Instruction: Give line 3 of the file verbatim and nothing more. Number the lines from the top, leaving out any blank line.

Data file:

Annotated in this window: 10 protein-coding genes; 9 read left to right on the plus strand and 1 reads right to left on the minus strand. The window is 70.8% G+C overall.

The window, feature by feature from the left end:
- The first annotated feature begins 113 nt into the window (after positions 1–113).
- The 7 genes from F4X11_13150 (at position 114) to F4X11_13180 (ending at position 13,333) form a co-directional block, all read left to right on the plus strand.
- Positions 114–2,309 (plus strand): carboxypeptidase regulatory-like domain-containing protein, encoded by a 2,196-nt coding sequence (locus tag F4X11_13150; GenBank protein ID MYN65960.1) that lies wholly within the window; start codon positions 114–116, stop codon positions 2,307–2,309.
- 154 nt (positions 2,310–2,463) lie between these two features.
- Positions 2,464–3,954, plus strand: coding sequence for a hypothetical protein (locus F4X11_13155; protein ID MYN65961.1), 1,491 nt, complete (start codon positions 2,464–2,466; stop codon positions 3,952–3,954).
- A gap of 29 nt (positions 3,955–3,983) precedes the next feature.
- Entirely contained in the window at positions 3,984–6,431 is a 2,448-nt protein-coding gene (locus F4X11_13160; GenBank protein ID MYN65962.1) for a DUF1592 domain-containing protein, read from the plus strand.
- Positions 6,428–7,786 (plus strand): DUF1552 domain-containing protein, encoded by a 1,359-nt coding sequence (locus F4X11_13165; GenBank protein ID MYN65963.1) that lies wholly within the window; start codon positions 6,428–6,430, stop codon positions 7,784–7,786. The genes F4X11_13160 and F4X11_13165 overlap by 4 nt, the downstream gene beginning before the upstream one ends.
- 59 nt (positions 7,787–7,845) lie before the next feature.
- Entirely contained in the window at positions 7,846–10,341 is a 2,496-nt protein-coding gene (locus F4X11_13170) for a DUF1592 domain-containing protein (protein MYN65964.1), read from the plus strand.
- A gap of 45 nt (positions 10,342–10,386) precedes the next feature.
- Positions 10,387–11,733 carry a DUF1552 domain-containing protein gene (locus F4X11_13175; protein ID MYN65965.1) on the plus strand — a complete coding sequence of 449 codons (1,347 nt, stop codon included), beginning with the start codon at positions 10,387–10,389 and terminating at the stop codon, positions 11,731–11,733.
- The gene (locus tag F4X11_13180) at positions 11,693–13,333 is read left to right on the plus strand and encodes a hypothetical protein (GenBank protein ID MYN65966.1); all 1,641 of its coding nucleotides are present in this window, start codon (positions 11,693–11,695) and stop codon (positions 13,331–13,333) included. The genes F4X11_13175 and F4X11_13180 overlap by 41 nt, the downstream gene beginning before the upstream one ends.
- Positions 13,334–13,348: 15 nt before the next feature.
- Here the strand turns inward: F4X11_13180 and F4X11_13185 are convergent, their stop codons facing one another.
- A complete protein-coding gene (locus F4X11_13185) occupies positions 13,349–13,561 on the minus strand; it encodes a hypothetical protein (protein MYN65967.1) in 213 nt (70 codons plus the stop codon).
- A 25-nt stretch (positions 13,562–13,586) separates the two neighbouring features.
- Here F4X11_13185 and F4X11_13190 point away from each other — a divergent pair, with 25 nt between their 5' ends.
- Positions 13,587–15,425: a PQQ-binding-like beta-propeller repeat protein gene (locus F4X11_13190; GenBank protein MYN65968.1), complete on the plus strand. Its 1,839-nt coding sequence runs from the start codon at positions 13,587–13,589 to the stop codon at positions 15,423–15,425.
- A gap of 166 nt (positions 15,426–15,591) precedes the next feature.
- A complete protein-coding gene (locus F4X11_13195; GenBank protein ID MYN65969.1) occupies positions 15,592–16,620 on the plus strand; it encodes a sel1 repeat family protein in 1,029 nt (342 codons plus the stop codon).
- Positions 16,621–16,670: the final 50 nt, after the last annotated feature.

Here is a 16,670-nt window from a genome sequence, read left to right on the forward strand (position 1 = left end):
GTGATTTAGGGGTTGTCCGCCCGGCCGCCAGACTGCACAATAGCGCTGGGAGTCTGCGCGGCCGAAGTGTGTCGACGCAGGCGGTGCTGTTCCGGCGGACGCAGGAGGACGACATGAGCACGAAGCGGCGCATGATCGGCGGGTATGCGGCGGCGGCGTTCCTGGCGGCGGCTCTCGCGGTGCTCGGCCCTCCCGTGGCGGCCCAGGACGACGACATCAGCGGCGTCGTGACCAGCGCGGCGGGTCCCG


- The first annotated feature begins 113 nt into the window (after positions 1–113).